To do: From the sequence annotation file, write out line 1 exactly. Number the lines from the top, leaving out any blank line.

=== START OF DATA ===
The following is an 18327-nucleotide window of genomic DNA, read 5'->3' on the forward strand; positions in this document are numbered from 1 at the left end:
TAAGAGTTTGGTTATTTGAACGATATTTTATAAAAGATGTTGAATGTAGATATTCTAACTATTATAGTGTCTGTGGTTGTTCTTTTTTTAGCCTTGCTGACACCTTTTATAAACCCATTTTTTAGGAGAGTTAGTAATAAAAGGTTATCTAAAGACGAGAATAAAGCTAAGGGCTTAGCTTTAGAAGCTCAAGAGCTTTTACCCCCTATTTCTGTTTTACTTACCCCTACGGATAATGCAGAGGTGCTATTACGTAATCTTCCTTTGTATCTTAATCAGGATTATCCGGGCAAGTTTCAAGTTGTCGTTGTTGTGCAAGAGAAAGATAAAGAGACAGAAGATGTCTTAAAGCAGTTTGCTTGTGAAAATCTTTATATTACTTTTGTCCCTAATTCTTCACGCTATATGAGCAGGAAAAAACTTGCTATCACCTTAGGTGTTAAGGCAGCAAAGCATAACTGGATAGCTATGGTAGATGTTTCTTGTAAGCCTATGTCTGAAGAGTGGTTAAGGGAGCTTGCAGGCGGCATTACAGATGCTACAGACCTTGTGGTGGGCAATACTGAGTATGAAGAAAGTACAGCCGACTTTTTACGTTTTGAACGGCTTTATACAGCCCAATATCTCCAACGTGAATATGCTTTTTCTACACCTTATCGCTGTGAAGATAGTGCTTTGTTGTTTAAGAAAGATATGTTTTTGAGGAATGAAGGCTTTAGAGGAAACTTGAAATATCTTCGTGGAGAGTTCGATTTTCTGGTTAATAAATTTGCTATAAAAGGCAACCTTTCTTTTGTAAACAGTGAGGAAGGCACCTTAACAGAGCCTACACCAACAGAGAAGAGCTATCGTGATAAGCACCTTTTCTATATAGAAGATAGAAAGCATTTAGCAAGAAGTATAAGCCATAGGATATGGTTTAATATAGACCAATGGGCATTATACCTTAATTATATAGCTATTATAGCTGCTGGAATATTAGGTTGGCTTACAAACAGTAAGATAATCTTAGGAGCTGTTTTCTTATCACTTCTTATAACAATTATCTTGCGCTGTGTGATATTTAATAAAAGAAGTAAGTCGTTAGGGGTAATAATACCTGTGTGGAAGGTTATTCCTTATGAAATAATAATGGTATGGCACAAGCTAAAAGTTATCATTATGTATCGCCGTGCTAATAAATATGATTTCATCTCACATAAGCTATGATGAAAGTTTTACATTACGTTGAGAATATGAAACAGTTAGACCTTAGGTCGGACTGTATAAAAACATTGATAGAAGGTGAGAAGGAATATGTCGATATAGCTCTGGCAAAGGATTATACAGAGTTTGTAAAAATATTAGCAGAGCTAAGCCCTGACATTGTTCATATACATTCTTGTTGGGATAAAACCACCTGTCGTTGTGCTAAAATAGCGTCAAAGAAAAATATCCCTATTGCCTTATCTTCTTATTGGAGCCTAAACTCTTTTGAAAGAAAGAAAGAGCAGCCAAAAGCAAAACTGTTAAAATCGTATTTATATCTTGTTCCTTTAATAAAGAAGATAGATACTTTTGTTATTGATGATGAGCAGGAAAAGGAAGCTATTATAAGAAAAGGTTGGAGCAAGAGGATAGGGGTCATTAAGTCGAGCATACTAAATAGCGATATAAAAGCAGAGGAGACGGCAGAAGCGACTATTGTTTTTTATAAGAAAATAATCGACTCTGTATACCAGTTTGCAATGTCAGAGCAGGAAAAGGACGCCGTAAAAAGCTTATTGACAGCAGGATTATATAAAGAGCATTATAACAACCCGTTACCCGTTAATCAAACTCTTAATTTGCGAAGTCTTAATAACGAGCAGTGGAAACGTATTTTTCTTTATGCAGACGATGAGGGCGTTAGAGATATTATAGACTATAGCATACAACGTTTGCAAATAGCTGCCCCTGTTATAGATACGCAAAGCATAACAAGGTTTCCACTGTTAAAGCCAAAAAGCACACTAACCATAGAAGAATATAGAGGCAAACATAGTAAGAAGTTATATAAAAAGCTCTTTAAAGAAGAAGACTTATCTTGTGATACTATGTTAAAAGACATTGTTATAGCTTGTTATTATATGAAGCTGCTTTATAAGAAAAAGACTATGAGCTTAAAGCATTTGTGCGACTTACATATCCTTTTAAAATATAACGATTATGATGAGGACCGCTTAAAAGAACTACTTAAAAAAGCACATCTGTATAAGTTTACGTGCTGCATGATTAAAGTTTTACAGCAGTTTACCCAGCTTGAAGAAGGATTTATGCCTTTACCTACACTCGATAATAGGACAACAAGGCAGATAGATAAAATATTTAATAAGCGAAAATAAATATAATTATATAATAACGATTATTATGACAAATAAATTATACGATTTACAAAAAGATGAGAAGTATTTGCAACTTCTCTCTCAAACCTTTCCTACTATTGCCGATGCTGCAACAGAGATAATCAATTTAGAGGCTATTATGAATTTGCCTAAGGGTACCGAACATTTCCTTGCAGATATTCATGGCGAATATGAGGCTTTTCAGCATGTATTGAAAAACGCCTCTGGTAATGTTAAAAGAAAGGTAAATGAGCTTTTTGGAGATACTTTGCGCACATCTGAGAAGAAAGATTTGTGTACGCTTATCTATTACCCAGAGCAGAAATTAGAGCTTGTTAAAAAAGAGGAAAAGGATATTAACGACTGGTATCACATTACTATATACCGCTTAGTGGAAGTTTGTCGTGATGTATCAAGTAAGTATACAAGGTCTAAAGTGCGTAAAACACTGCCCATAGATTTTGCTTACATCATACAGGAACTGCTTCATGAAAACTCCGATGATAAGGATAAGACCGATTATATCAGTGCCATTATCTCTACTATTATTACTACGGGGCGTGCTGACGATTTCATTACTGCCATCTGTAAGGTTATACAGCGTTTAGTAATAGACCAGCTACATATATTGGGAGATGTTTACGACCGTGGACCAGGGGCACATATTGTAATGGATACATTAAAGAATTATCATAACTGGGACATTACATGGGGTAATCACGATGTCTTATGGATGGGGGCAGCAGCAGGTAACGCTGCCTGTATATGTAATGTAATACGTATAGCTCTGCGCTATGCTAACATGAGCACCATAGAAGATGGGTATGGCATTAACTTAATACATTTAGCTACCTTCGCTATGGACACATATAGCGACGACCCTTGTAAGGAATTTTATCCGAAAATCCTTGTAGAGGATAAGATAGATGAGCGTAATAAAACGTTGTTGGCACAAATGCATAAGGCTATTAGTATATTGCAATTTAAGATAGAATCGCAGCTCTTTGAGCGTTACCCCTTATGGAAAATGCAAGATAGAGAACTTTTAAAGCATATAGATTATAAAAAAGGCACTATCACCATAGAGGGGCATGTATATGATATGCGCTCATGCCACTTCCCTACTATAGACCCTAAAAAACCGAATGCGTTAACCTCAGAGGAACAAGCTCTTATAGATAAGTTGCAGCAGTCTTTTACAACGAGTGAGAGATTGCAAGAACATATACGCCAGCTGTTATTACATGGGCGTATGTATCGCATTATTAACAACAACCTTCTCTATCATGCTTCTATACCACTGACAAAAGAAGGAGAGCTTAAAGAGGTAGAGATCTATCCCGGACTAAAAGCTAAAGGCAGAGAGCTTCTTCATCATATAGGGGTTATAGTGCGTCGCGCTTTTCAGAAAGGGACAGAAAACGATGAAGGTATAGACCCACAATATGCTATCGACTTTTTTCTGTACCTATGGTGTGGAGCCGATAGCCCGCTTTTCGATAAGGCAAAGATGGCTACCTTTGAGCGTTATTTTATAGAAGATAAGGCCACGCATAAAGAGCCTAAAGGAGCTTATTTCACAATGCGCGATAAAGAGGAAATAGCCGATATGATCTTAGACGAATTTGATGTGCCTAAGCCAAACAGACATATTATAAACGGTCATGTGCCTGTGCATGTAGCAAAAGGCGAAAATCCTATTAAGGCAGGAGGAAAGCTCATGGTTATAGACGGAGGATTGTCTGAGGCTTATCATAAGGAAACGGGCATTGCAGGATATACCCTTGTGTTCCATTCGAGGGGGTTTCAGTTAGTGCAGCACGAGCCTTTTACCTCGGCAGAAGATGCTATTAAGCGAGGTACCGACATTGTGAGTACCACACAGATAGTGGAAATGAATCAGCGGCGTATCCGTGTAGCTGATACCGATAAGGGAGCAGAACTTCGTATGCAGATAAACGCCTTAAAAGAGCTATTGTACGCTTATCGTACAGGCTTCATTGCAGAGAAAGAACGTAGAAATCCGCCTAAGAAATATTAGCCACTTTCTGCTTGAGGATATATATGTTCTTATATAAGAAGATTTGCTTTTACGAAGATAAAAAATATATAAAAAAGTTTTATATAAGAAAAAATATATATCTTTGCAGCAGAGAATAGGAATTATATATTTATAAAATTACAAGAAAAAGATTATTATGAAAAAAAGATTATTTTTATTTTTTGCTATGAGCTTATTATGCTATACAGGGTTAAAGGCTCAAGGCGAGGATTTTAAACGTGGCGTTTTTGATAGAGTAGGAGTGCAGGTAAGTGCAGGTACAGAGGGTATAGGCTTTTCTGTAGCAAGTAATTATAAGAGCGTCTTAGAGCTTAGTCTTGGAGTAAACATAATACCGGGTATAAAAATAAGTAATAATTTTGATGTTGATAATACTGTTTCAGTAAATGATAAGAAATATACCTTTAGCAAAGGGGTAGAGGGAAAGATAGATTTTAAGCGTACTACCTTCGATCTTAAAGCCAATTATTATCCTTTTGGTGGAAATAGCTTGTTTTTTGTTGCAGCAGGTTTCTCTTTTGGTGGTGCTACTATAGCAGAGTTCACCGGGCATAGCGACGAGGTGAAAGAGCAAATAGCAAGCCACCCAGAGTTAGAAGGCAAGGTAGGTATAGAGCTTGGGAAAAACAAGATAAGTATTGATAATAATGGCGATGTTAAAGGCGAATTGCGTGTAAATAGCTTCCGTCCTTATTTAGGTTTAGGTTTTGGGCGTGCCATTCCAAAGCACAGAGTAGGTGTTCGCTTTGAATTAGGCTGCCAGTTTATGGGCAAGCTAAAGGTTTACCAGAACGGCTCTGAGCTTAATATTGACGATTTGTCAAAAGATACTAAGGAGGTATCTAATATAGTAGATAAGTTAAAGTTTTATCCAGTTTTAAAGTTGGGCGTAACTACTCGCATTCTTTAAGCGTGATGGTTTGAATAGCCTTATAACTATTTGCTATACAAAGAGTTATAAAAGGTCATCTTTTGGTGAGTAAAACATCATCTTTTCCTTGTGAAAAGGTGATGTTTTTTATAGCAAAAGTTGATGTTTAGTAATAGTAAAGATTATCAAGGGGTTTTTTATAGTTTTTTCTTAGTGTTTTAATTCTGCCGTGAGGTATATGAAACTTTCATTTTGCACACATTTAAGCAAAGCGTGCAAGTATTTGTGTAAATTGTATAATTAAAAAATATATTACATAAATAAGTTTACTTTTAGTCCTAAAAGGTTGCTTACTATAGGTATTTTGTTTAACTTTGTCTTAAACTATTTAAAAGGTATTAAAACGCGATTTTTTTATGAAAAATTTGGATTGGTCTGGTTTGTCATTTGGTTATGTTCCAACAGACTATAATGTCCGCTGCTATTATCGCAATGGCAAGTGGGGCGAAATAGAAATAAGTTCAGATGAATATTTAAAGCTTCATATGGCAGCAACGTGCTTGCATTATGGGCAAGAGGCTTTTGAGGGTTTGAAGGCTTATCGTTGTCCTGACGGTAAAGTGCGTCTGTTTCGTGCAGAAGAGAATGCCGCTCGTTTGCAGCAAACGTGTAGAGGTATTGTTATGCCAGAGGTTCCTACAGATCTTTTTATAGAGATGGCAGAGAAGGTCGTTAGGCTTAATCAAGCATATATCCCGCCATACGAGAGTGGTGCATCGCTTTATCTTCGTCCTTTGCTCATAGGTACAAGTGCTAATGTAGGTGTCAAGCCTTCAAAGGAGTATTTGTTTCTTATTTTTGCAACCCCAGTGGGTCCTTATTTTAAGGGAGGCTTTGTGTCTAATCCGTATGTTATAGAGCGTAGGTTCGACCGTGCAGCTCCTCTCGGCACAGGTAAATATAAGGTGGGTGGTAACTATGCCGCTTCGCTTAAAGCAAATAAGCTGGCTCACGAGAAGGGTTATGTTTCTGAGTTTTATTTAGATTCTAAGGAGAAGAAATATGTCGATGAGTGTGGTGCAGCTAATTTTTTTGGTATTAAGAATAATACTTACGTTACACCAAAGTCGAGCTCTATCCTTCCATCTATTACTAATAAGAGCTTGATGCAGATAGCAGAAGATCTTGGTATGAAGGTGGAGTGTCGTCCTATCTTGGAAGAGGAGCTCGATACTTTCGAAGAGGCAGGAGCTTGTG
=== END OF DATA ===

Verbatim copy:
The following is an 18327-nucleotide window of genomic DNA, read 5'->3' on the forward strand; positions in this document are numbered from 1 at the left end: